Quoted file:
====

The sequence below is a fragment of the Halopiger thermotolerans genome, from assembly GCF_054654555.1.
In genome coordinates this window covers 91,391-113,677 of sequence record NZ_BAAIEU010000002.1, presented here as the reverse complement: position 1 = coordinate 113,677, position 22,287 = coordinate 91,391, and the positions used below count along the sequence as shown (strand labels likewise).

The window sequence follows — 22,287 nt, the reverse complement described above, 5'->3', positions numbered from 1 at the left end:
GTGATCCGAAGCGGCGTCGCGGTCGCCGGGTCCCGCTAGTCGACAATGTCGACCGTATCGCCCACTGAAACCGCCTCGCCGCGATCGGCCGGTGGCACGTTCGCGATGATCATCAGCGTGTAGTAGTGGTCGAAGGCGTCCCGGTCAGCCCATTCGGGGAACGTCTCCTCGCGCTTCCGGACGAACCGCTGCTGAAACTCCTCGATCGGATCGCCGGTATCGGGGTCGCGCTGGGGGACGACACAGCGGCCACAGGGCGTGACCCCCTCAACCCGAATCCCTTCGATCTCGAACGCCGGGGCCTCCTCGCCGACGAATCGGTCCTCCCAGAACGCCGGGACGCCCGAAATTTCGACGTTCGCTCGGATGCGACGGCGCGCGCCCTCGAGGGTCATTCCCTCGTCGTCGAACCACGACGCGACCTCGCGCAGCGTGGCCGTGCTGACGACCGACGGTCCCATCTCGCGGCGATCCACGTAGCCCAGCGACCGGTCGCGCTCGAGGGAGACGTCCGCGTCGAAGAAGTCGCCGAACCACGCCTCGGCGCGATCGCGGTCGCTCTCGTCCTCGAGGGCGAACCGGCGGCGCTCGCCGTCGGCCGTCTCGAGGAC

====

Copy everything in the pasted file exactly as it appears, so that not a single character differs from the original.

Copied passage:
The sequence below is a fragment of the Halopiger thermotolerans genome, from assembly GCF_054654555.1.
In genome coordinates this window covers 91,391-113,677 of sequence record NZ_BAAIEU010000002.1, presented here as the reverse complement: position 1 = coordinate 113,677, position 22,287 = coordinate 91,391, and the positions used below count along the sequence as shown (strand labels likewise).

The window sequence follows — 22,287 nt, the reverse complement described above, 5'->3', positions numbered from 1 at the left end:
GTGATCCGAAGCGGCGTCGCGGTCGCCGGGTCCCGCTAGTCGACAATGTCGACCGTATCGCCCACTGAAACCGCCTCGCCGCGATCGGCCGGTGGCACGTTCGCGATGATCATCAGCGTGTAGTAGTGGTCGAAGGCGTCCCGGTCAGCCCATTCGGGGAACGTCTCCTCGCGCTTCCGGACGAACCGCTGCTGAAACTCCTCGATCGGATCGCCGGTATCGGGGTCGCGCTGGGGGACGACACAGCGGCCACAGGGCGTGACCCCCTCAACCCGAATCCCTTCGATCTCGAACGCCGGGGCCTCCTCGCCGACGAATCGGTCCTCCCAGAACGCCGGGACGCCCGAAATTTCGACGTTCGCTCGGATGCGACGGCGCGCGCCCTCGAGGGTCATTCCCTCGTCGTCGAACCACGACGCGACCTCGCGCAGCGTGGCCGTGCTGACGACCGACGGTCCCATCTCGCGGCGATCCACGTAGCCCAGCGACCGGTCGCGCTCGAGGGAGACGTCCGCGTCGAAGAAGTCGCCGAACCACGCCTCGGCGCGATCGCGGTCGCTCTCGTCCTCGAGGGCGAACCGGCGGCGCTCGCCGTCGGCCGTCTCGAGGAC